The spring semester is in full swing, and, for sophomores, concentration declaration is quickly approaching. Obviously, choosing a major is a big decision which will dictate what discipline you study in most of your courses and possibly direct your professional career. However, your department will also define your academic experience as an upperclass student in other ways; each department has different requirements for independent work, different research opportunities for undergraduates, and a different type of community. I found that considering all of these variables helped me to choose my major, but doing so may necessitate a bit of investigating.
So if you are a sophomore about to choose your concentration, what can you do over the next couple months to get to know the department(s) you are interested in?
Here are some tips to get you started, with examples from my beloved home Department of Geosciences:
This winter, for our seasonal series entitled “Professorship and Mentorship,” PCURs interview a professor from their home department. In these interviews, professors shed light on the role that mentorship has played in their academic trajectory, including their previous experiences as undergraduate and graduate students as well as their current involvement with mentorship as independent work advisers for current Princeton undergraduates. Here, Alec shares his interview.
Princeton takes great pride in its focus on undergraduate independent work, and the expectations of original research and mentorship define the academic experience of juniors and seniors. However, everyone has their own model for mentoring and their own ideas of what undergraduate research should focus on. As part of our Winter Seasonal Series, I interviewed Geosciences Professor Frederik Simons to understand the role of mentorship in his life and share his perspective on undergraduate research at Princeton. I know Frederik from our many conversations in the GEO department and I took his class GEO 422: Data Models and Uncertainty in the Natural Sciences. He is the second reader for my independent work.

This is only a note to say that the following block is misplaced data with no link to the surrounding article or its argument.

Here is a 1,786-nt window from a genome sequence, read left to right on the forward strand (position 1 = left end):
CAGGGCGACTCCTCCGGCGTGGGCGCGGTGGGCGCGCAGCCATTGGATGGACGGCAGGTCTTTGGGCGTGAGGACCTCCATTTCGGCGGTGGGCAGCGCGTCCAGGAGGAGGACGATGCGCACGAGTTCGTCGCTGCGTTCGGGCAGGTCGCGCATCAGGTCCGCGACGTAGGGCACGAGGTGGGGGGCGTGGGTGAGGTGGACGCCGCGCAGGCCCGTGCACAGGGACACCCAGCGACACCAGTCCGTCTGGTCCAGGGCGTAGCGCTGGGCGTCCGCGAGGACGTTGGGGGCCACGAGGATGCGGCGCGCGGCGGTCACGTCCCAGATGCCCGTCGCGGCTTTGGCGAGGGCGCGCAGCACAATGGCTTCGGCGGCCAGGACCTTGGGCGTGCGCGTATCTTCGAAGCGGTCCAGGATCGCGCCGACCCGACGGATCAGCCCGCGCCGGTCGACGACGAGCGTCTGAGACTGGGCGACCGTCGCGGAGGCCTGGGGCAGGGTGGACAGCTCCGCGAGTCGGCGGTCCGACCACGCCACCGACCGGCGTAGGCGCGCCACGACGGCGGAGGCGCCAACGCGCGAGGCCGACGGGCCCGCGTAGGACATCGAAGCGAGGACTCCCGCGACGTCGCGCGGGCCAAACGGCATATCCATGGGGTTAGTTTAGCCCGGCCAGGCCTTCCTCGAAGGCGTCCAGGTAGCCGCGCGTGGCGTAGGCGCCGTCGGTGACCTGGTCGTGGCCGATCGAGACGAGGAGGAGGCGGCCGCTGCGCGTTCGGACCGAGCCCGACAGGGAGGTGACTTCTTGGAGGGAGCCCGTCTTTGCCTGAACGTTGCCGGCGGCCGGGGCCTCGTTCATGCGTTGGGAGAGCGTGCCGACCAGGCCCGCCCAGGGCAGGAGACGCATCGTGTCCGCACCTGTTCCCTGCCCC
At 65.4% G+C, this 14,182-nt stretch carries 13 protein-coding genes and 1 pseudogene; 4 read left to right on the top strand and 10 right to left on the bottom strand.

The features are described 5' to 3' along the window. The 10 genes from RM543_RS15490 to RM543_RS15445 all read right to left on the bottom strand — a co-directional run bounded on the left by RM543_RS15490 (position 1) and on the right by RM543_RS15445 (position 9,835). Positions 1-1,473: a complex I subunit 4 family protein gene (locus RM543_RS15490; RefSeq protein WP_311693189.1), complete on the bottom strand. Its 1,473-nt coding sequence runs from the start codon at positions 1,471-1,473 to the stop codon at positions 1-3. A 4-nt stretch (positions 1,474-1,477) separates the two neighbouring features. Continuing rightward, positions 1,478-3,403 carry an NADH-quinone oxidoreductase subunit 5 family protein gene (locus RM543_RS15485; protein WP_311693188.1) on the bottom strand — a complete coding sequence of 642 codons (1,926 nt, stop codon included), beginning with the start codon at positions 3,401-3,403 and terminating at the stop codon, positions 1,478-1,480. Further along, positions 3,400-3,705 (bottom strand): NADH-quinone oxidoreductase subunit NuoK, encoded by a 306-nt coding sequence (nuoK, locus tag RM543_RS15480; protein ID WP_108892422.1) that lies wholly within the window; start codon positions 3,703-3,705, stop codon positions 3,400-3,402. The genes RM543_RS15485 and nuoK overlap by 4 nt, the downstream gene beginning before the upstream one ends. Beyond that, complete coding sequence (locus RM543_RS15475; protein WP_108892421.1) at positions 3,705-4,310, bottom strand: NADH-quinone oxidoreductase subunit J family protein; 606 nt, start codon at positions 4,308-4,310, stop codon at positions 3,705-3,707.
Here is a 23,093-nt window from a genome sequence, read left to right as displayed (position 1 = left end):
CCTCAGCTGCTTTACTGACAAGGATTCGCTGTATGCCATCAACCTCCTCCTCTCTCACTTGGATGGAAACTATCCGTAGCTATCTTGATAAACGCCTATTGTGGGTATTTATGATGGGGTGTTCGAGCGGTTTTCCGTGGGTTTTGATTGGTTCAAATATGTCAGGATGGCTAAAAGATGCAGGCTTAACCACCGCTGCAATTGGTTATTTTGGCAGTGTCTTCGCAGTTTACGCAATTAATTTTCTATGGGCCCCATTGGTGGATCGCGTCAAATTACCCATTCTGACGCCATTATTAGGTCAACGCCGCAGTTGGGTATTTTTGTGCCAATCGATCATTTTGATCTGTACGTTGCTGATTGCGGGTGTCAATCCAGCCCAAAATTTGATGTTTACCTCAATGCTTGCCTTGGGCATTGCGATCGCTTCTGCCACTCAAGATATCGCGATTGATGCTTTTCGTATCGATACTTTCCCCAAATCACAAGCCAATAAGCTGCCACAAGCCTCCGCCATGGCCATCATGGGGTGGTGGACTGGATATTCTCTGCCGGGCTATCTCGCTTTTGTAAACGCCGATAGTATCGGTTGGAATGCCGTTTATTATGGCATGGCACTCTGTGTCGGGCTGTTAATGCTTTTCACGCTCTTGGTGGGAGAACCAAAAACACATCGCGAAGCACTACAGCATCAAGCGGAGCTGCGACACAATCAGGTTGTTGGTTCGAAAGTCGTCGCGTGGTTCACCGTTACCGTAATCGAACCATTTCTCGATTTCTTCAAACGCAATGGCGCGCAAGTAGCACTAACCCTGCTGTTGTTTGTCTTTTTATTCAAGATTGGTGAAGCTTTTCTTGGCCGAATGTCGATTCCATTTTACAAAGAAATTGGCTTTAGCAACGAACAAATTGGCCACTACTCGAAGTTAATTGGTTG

Mentorship is a state of mind… You need to get into someone’s mind and understand their perspective. If you see someone who is distressed or struggling, help out a little bit.
What role has mentorship played in your career, and what role does it play in your life now?
I was blessed with mentors throughout my career, a willingness to listen to advice, and the audacity to ignore it. I experienced mentorship in the form of many people looking out for me; it’s essentially about providing opportunity. Mentorship is lifelong; you are still being taken care of by other people whatever you achieve. Now I try to teach undergraduates what I think they should know and connect graduate students with opportunities.
Mentorship is a state of mind. ‘Mentor’ is from the Latin ‘mens’ for mind. You need to get into someone’s mind and understand their perspective. If you see someone who is distressed or struggling, help out a little bit. I have always enjoyed explaining stuff and helping out; it makes me feel good.
Turning a research paper into a visual presentation is difficult; there are pitfalls, and navigating the path to a brief, informative presentation takes time and practice. As a TA for GEO/WRI 201: Methods in Data Analysis & Scientific Writing this past fall, I saw how this process works from an instructor’s standpoint. I’ve presented my own research before, but helping others present theirs taught me a bit more about the process. Here are some tips I learned that may help you with your next research presentation:
More is more
In general, your presentation will always benefit from more practice, more feedback, and more revision. By practicing in front of friends, you can get comfortable with presenting your work while receiving feedback. It is hard to know how to revise your presentation if you never practice. If you are presenting to a general audience, getting feedback from someone outside of your discipline is crucial. Terms and ideas that seem intuitive to you may be completely foreign to someone else, and your well-crafted presentation could fall flat.
Less is more
Limit the scope of your presentation, the number of slides, and the text on each slide. In my experience, text works well for organizing slides, orienting the audience to key terms, and annotating important figures–not for explaining complex ideas. Having fewer slides is usually better as well. In general, about one slide per minute of presentation is an appropriate budget. Too many slides is usually a sign that your topic is too broad.
Learning about independent work in different disciplines can widen your understanding of research and provide insight into the diversity of work being done by the undergraduate research community. This may be especially important if you are a first-year or sophomore student deciding on what concentration to declare. As a GEO major, I am very familiar with the type of research that goes into scientific independent work, but less familiar with research in other disciplines.